6. We are in Australia.

    Liver from lamb is called ‘lamb’s fry’ and is the most popular here. A common dish from truck stops is a Lamb’s Fry and Bacon roll. My father, originally from England, used to prepare it in a tomato type sauce… a bit like a casserole. I still love it, for breakfast, lunch or dinner.

  7. Mmmm… liver! We have it once a week, too, usually lambs liver cooked with onions and sometimes bacon, too, occasionally pork liver and when I can get it, ox liver casseroled with a rich gravy.

    You’re right about starting kids young – preferably before they go to school and other kids tell them “yuck, liver”! I didn’t have that problem as I home schooled my daughter, who loves liver and as she’s now living a student existence at university, often buys liver – much to the disgust of a vegan flatmate. Last year in halls she made stuffed lambs hearts and enjoyed them greatly.

    I have a method to introduce the reluctant organ meat eater to heart. Take slices of ox heart and soak overnight in milk. Remove from the milk and pat dry, then gently fry in coconut oil. Done that way it tastes just like duck breast!
    .-= Jean´s last blog ..Wise Traditions UK 2010 =-.

  8. Kimberly Hartke says:

    Wow, Jean and Deb, I love hearing from an international perspective on traditional organ meats. We have so much to learn from you, from abroad.

  9. I absolutely adore chicken livers! I love them fried and in pate and dirty rice. you have inspired me to go buy some chicken livers. I must admit I am hesitant about trying beef liver. I’ve had it raw and it tastes fine, but I know cooking changes the flavor a lot. I may try to find some frozen clafs liver and see if I can’t work my way up to beef.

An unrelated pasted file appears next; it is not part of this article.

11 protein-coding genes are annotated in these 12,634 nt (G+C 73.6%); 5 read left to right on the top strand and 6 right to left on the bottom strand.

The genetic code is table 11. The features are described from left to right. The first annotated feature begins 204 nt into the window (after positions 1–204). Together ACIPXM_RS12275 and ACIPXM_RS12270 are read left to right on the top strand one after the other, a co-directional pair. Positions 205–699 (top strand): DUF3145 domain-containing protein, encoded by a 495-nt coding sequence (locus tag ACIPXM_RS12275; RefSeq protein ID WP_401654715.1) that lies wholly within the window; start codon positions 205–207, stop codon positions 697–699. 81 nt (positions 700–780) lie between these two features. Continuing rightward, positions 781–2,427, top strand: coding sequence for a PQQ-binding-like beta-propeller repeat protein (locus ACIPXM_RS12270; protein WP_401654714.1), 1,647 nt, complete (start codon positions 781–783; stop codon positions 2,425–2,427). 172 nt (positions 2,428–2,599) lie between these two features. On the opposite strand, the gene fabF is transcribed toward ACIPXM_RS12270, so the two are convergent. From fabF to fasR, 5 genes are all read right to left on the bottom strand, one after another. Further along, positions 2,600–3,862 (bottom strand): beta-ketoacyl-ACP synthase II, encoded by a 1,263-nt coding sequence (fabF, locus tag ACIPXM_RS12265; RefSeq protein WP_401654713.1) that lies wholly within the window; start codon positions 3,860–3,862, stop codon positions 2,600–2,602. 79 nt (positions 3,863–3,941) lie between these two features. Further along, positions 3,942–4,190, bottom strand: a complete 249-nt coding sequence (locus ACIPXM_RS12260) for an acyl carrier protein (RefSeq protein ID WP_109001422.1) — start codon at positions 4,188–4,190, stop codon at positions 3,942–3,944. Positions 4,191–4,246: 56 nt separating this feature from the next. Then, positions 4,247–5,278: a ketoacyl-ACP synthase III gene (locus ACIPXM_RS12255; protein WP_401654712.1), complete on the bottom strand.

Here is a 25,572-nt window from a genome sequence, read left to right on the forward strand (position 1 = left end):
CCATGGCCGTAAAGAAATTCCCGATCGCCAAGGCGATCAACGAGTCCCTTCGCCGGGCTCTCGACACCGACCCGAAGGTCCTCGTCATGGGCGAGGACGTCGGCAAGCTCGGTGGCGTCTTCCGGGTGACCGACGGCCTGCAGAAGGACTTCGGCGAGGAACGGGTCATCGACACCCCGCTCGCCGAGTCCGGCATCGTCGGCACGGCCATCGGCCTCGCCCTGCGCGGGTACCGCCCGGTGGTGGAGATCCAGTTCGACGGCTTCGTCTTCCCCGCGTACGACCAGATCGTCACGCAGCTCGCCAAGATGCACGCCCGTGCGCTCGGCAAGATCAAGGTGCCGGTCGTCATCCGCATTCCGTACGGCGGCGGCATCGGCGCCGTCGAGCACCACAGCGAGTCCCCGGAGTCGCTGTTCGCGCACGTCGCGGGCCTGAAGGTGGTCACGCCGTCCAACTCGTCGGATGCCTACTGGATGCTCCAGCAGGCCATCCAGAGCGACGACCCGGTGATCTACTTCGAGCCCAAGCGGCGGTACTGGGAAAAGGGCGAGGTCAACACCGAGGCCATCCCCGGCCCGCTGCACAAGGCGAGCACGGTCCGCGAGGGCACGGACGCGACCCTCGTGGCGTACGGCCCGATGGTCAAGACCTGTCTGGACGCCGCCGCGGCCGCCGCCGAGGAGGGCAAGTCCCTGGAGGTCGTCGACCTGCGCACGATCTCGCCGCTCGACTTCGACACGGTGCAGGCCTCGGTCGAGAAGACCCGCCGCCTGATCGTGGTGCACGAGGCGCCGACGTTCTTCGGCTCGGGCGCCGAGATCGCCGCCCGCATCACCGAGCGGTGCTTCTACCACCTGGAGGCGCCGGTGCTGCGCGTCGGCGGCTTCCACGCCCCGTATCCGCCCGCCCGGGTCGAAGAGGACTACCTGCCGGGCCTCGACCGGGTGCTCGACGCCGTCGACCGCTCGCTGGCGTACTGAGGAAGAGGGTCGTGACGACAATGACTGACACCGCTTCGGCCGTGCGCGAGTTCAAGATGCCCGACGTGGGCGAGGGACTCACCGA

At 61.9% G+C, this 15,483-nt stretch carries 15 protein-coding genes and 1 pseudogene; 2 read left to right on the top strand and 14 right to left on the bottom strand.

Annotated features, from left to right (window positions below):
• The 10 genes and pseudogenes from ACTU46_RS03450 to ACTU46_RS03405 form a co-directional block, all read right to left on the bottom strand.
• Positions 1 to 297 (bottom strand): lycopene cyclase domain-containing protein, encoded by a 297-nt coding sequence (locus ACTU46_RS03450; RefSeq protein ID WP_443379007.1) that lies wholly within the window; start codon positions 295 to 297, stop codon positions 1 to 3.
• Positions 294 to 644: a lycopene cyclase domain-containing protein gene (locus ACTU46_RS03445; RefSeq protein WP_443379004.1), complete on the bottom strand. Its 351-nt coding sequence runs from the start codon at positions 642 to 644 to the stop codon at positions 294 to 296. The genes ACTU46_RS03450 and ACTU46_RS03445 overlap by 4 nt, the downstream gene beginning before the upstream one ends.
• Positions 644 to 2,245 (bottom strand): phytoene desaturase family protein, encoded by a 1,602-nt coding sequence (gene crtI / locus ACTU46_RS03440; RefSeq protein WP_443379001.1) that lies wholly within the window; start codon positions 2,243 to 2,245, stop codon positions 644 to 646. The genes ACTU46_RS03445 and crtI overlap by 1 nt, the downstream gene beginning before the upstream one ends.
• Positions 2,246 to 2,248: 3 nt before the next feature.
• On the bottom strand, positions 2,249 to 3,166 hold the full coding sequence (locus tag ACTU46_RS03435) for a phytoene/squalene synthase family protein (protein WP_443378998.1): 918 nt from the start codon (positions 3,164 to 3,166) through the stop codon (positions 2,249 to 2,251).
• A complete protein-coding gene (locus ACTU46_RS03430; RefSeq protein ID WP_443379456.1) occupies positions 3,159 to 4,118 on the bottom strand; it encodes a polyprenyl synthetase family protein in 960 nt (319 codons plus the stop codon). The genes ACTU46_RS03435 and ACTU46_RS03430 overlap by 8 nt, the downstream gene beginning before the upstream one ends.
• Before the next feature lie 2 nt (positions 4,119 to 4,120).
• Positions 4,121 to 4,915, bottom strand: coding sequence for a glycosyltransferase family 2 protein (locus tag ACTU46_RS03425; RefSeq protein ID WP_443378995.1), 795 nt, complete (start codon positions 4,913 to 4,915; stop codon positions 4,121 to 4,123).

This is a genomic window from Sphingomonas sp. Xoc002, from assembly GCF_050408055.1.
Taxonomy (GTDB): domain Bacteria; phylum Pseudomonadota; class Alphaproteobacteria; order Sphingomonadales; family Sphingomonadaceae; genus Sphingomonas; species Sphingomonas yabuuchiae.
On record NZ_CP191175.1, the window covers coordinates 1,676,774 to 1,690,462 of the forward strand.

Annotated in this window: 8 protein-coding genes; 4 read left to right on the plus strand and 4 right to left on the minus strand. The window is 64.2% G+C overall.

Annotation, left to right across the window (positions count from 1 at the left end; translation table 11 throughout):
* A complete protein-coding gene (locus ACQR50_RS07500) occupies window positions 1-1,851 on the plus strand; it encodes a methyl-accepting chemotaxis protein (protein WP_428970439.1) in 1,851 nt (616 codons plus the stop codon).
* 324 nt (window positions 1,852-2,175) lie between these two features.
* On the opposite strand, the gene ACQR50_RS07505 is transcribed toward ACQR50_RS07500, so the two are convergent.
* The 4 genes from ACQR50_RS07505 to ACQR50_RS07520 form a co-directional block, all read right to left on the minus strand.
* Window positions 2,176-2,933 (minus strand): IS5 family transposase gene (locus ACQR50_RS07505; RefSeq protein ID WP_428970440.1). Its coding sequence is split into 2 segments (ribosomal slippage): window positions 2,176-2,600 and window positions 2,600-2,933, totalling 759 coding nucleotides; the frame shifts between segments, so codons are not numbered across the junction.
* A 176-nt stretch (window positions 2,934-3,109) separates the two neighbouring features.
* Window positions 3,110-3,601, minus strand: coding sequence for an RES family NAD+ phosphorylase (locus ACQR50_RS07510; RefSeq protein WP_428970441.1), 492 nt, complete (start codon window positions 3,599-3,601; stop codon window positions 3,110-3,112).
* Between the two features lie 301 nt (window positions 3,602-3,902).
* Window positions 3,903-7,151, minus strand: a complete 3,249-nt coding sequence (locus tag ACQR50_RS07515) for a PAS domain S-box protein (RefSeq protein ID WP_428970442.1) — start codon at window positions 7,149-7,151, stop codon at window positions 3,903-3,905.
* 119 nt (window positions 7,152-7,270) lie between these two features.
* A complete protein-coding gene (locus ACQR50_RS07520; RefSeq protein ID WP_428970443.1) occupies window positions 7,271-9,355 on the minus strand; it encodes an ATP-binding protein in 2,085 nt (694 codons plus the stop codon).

.-= Zeke´s last blog ..Eat Natto Now! =-.

  10. I finally found a liver dish that will pass muster at my house. Cow liver got a “no way.” Chicken liver got a “I’ll eat it but I won’t like it.” But veal liver got a “I almost want to say it tastes good.” I’m happy with that. I’ve bought it every week since then. We are fortunate to have access to pastured veal from a heritage breed. Thank you, farmers!!!
    .-= Melissa @Cellulite Investigation´s last blog ..Lymph Drainage Therapy as a Cellulite Treatment: Interview with Dr. Bruno Chikly (Part V) =-.

  11. Would you be able to expand upon why you don’t think it’s a good idea to have liver more than once a week. If its such a nutritional powerhouse I don’t see why people shouldn’t be encouraged to eat it more often.

  12. Kimberly,

    I tried your Mom’s liver recipe. I substituted sliced organic apples for the pineapple, as we had no pineapple. It was delicious! I recommend it to all.

    I created a rather unusual liver and onions recipe that I did for U.S. Wellness. It actually is a liverloaf, but sauteed onions are crucial to the dish. Here is the link to the recipe for liverloaf.
    .-= Stanley Fishman´s last blog ..Health Benefits of Grassfed Meat =-.

  13. Kimberly Hartke says:

    Andy–I once heard about someone who ate so much liver (daily) that he turned blue. It is very high in copper, and I guess you can overdose when you over-do!

  14. I loved tongue tacos growing up. I also loved tricking my friends into eating them when they visited.

    Slow cook tongue with a bit of water all day. Chop into small pieces. Serve on fresh corn tortillas with cilantro leaves, onion, fresh salsa and limes for juice.

  15. Where can you find a source of good livers? They sell some in tubs at the grocery store near me, but those are probably conventionally raised chickens so their livers have tons of bad stuff in them.. we only give them to the dog!
    .-= Meagan´s last blog ..Thai Coconut Fish Sticks with Soup =-.

  16. Kimberly Hartke says:

    Meagan, try localharvest or eatwild they are both on my sidebar under Helpful Websites. Then try to locate someone raising chickens on pasture. More on that subject on this blog tomorrow, June 3, 2010!!

  17. This is for chicken livers but I don’t see why it wouldn’t work for any.
    It’s a tweek on Rumaki.

    Cut large livers in half if needed.
    Wrap in a half slice of bacon secured with a toothpick.
    Cook on the grill while constantly brushing with a mixture of 3 parts Worcestershire sauce to 1 part soy sauce.